Caution. Graduation events may be hazardous. – SCN Encourager 6/5/2013

My “roaming eyes” and the best explanation I can muster… 

The other night I experienced the longest drive home. Ever. Or at least it felt like it.

Although only my wife and I were in the car, I knew I should’ve taken a cab.

Husbands can always sense when trouble’s brewing.

“It’s shameful,” she said. “And In front of all those people. You and your ‘roaming eyes.’ I thought you were going to start drooling.”

“Oh, c’mon. You’re over-reacting. This isn’t a big deal.”

“Well, it’s a big deal to me. I’d like to believe you’d have enough pride to keep your cravings and your leering eyeballs in check.”

“Oh, c’mon. You’re over-reacting.”  

“You think so? I’m over-reacting? Just ask anyone there who was trying to talk with you tonight. You weren’t looking at them. You were looking all around them. It’s like you’re an addict or something.”

“Oh c’mon.”

“Face it. You’ve got a problem. Our friends noticed it tonight I’m sure. Your roaming eyes were totally embarrassing. Here we were – with friends we haven’t seen in ages – and you act this way. Why couldn’t you just enjoy their company? Why can’t you just admit you’ve got a big problem?”

“A big problem? You’re kidding, right?”

“OK, stay in denial, Tom. I’m trying to have an honest talk with you and this always happens when I do. Don’t you at least get where I’m coming from?”

“Mmm. Can’t say I do. Where?”

“Well, I care for you… and your behavior makes me concerned about the future. Please don’t brush off what I’m saying.”

“I’m not ignoring you. I just don’t believe I have a problem, that’s all.”

“How can you even say that? You know this is not the first time we’ve talked about this… this kind of behavior. And you still put it on full exhibition at your brother and sister-in-law’s get-together tonight – even after we spoke about it ahead of time.”

“Can we just change the subject? I’m really tired. I didn’t do anything wrong. All I did was look. And besides, most of what happened tonight is partly your fault, too. You shouldn’t make a federal case out of it.”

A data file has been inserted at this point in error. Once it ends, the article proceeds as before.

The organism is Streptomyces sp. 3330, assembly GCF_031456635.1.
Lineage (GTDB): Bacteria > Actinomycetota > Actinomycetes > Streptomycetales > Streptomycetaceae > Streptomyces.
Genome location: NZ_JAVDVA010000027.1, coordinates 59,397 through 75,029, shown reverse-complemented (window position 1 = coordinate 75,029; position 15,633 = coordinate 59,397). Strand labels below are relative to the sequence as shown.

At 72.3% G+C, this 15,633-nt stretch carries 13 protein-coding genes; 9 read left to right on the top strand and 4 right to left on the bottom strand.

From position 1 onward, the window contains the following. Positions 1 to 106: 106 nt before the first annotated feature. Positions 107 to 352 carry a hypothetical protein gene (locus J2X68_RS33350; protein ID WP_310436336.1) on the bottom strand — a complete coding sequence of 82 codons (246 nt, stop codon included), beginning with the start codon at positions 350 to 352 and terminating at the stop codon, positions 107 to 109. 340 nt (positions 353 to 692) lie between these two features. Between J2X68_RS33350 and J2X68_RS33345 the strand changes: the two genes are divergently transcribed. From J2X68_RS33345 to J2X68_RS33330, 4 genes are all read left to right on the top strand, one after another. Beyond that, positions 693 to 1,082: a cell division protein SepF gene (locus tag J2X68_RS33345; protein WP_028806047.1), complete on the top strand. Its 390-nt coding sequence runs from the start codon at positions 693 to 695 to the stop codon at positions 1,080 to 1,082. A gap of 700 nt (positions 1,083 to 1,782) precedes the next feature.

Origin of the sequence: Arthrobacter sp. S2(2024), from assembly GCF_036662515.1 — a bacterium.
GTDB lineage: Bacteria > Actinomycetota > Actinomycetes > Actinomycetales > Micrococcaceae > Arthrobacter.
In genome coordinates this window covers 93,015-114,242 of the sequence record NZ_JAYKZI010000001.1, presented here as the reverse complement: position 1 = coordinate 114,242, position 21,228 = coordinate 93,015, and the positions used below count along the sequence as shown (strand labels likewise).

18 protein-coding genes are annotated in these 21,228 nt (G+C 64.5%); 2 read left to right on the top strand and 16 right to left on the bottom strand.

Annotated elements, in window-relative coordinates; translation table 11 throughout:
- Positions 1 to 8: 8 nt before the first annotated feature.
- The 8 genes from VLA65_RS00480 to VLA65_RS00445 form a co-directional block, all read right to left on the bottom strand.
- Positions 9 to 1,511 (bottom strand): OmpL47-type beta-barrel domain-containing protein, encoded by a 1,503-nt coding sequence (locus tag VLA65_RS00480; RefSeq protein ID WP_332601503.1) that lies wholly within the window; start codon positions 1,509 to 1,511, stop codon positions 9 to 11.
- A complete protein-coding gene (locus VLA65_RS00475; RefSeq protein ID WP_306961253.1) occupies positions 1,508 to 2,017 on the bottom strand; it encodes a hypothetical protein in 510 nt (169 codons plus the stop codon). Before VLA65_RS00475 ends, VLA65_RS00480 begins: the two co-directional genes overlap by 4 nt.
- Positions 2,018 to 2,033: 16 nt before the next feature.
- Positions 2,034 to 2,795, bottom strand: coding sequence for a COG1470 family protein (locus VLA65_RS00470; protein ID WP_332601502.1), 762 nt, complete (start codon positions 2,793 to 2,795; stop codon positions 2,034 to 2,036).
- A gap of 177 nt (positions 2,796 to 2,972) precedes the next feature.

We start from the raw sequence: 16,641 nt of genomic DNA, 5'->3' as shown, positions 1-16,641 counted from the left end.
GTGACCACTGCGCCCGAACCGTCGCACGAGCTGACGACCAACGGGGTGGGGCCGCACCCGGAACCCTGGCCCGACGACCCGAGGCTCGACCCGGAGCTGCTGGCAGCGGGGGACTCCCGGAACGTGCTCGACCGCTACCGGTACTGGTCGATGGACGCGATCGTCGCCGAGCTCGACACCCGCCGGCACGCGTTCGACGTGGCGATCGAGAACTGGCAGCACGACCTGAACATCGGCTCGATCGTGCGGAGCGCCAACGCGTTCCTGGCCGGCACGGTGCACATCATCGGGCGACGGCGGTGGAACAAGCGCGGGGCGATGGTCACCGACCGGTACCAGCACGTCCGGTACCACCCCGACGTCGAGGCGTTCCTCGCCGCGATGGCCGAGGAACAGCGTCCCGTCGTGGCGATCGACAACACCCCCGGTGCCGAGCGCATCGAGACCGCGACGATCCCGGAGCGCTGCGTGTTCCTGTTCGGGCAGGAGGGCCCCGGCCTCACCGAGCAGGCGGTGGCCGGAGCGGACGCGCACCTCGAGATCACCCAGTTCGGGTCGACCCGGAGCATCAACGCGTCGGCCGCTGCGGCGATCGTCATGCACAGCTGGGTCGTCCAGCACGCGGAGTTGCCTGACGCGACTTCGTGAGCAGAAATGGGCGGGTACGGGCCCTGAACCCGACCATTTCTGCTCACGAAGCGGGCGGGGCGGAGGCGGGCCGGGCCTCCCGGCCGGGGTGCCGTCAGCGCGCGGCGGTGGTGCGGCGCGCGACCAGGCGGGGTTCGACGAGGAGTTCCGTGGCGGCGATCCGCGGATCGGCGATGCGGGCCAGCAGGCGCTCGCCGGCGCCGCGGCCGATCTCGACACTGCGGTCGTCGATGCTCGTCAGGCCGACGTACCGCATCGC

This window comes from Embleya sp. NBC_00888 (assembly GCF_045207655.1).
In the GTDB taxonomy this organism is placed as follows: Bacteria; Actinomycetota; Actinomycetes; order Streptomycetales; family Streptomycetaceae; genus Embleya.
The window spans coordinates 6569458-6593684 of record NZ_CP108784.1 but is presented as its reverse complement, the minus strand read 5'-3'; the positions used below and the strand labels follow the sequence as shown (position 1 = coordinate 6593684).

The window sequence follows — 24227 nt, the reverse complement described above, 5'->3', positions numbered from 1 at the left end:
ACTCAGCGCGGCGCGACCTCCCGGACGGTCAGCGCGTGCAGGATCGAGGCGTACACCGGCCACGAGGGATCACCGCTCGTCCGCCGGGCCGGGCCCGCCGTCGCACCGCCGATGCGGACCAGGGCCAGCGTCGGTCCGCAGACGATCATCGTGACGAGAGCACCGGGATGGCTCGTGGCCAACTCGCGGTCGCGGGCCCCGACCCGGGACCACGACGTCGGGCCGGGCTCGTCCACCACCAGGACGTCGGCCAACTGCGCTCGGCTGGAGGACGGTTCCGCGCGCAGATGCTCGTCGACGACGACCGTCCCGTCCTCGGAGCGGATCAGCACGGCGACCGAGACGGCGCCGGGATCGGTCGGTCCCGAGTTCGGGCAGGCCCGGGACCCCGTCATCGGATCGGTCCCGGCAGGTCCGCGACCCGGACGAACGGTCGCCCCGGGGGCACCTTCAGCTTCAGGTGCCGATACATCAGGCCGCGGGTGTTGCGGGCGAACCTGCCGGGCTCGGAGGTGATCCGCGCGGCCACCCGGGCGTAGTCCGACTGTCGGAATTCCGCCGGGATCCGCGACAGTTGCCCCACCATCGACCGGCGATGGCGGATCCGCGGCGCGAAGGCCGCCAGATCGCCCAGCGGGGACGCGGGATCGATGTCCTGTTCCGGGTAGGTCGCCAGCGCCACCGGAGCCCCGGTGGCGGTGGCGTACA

“What?!? Now, I’m the one to blame? I’ve got to hear this!

“OK, it’s simple. Consider my side for once.”

“Make it quick.”

“OK, when I first saw that invitation to the open house for our niece, I couldn’t help noticing that it was a ‘dessert buffet’ event.”

“Go on.”

“So when we arrived at tonight’s open house, you noticed that most of the folks we knew were out on the porch, and you said wanted to go sit by them.”


“Well, all of the desserts were inside the house. I think you deliberately steered us out there knowing full well that only the ‘veggie bar’ was out there, so yeah… you were the one that trapped me out there, forcing me to look around at all of the other desserts that people had. Accuse me of ‘roaming eyes’ all you want – but I couldn’t help it.”

“Remember, all I said was to keep your weight in mind and to go easy on all that sugar. You can’t blame me for wanting you to live longer.”

“Yeah, I know. You’re right. I’m sorry that I acted like a sweet-toothed half-crazed desperado.”

“So this won’t happen again.”

“Well, I can’t promise that. We still have four more graduation open houses to get to this weekend!”

The moral of this story: As school leaders and communicators, we now have many graduation related events on our calendars. Each one has its own temptations. Stay strong, friends.

Tom Page, SCN




Leave a Comment

You must be logged in to post a comment.